Researchers from UNSW Sydney say changes to strong, large-scale wind patterns are causing western boundary currents in the Southern Hemisphere to rapidly warm –transforming weather and habitats across the world.
The western boundary currents of the ocean – which includes the East Australian Current – transport large amounts of heat towards Earth’s poles. These currents are crucial in moderating global coastal climates. In the past few decades, their poleward extension regions have warmed two to three times hotter than the global average, creating ocean ‘hotspots’ – but no one knew why these regions were warming so fast.
In a study published in Nature Climate Change today, UNSW Sydney researchers from the School of Biological, Earth and Environmental Sciences uncover the mystery behind the warming.
“We discovered the rapid warming is driven by climate change causing the easterly winds at mid-latitudes to shift south,” said lead author Dr Junde Li.
Dr Li said this was causing an increase in the number of eddies in the western boundary current poleward extensions – large whirlpools in the ocean that retain and transport warm ocean waters.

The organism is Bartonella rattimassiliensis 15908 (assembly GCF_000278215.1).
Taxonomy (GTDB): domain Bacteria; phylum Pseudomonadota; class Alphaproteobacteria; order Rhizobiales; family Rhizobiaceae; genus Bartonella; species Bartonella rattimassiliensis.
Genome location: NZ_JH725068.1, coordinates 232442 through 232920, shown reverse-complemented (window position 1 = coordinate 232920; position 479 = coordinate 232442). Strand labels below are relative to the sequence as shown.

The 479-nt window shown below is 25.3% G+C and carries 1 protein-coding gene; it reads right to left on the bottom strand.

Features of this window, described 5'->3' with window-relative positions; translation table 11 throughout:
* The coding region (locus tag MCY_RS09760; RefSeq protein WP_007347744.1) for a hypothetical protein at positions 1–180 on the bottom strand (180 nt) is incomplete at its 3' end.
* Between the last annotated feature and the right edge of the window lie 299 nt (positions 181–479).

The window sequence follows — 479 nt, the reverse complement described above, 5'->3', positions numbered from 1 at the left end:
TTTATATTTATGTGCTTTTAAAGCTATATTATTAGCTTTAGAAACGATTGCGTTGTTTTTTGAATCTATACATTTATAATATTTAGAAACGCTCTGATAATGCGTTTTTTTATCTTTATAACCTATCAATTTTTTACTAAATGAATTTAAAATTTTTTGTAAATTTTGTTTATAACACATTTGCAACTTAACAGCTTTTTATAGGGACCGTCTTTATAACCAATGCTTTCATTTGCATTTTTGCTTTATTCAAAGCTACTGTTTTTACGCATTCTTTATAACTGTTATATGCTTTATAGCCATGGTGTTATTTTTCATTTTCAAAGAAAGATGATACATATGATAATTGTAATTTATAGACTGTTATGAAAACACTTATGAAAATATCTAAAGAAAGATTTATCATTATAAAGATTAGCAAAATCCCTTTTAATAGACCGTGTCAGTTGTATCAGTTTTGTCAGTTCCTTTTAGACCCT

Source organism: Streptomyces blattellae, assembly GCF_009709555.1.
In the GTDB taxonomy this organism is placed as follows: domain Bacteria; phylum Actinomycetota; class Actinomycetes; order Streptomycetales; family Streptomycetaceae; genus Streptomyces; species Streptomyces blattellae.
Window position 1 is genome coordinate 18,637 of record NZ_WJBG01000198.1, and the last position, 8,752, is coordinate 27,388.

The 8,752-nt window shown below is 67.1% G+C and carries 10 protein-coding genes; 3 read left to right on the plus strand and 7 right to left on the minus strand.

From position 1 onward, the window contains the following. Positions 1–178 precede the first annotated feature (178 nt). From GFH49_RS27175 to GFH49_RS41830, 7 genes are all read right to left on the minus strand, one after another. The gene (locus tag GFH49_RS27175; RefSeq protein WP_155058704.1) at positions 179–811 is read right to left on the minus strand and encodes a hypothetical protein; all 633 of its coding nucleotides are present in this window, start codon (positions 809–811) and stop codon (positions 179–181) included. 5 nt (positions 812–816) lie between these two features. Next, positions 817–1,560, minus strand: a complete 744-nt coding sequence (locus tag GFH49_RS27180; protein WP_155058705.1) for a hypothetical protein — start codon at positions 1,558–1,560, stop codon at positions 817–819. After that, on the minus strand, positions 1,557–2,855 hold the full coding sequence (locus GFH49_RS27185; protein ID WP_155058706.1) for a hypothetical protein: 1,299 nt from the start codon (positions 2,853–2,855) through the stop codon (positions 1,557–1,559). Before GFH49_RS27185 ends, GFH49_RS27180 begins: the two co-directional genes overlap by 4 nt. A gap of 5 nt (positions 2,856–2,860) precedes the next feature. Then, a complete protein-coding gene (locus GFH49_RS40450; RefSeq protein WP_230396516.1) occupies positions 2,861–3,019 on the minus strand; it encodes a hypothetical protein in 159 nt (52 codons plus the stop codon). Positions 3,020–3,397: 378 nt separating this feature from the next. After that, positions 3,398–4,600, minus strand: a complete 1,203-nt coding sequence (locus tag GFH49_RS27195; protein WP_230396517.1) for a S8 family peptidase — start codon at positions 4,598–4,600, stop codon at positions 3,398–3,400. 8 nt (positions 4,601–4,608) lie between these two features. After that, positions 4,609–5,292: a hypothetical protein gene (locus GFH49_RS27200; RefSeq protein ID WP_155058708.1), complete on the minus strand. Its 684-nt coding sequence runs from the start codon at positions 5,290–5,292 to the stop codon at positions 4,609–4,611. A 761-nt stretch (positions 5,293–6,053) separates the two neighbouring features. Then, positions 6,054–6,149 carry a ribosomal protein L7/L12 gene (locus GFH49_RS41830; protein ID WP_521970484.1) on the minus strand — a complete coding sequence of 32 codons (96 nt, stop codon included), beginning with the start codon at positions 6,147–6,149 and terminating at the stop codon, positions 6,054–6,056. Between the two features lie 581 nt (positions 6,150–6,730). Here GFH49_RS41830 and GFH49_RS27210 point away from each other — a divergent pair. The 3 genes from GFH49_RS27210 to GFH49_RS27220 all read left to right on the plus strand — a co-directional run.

“These changes are leading to a redistribution of heat, dissolved gases and nutrients across the world,” Dr Li said. “Which is changing local weather patterns and marine ecosystems.”
The western boundary currents in the Southern Hemisphere affect the lives and livelihoods of hundreds of millions of people living on the coasts of South Africa, Australia and Brazil.
“The ocean off southeastern Australia is warming at an alarming rate,” said coauthor Professor Moninya Roughan.
“We’ve also seen periods of extremely warm temperatures smash this warming trend – all heat records in the coastal waters off Sydney were broken in February 2022.”
Prof Roughan said ocean ‘hotspots’ cause stress to coastal species, which can result in an irreversible loss of habitat and more.
“The warming has penetrated further south along the east coast, carrying many species with it,” Prof Roughan said.
This includes sea urchins moving into waters off the coast of Tasmania. Here, kelp forests were destroyed by the double whammy of invading warmer water and the kelp-eating urchins. This shattered both the local tourism and crayfish industries.
Dr Li said while the study focuses on the Southern Hemisphere, it is possible the results can also provide further insights into the drivers of ocean warming and marine heatwaves in the Northern Hemisphere western boundary currents – such as the Gulf Stream.
“Our oceans will continue to warm as our atmosphere warms,” Dr Li said. “As this happens, we need to build high resolution datasets that can help us better understand the dynamics of global heat transport.
“This can help us predict and prepare for the impact of warming on marine ecosystems, local communities, industries and much more under climate change.”